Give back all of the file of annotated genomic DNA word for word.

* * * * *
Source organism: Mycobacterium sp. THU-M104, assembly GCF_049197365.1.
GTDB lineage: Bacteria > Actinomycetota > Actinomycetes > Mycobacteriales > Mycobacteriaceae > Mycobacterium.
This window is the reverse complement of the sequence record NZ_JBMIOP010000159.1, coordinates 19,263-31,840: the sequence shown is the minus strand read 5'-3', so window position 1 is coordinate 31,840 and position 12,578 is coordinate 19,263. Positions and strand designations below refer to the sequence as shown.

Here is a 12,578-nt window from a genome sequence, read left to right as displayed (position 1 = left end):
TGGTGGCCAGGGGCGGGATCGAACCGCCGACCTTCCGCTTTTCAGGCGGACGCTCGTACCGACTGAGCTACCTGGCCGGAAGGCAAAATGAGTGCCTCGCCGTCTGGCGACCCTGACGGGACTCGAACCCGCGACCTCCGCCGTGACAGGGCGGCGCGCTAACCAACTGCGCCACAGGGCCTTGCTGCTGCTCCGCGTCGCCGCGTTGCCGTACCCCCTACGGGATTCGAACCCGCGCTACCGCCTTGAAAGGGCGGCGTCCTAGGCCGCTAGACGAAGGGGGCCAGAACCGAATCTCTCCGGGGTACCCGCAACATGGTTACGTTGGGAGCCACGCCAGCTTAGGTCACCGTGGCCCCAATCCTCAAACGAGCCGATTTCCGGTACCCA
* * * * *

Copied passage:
Source organism: Mycobacterium sp. THU-M104, assembly GCF_049197365.1.
GTDB lineage: Bacteria > Actinomycetota > Actinomycetes > Mycobacteriales > Mycobacteriaceae > Mycobacterium.
This window is the reverse complement of the sequence record NZ_JBMIOP010000159.1, coordinates 19,263-31,840: the sequence shown is the minus strand read 5'-3', so window position 1 is coordinate 31,840 and position 12,578 is coordinate 19,263. Positions and strand designations below refer to the sequence as shown.

Here is a 12,578-nt window from a genome sequence, read left to right as displayed (position 1 = left end):
TGGTGGCCAGGGGCGGGATCGAACCGCCGACCTTCCGCTTTTCAGGCGGACGCTCGTACCGACTGAGCTACCTGGCCGGAAGGCAAAATGAGTGCCTCGCCGTCTGGCGACCCTGACGGGACTCGAACCCGCGACCTCCGCCGTGACAGGGCGGCGCGCTAACCAACTGCGCCACAGGGCCTTGCTGCTGCTCCGCGTCGCCGCGTTGCCGTACCCCCTACGGGATTCGAACCCGCGCTACCGCCTTGAAAGGGCGGCGTCCTAGGCCGCTAGACGAAGGGGGCCAGAACCGAATCTCTCCGGGGTACCCGCAACATGGTTACGTTGGGAGCCACGCCAGCTTAGGTCACCGTGGCCCCAATCCTCAAACGAGCCGATTTCCGGTACCCA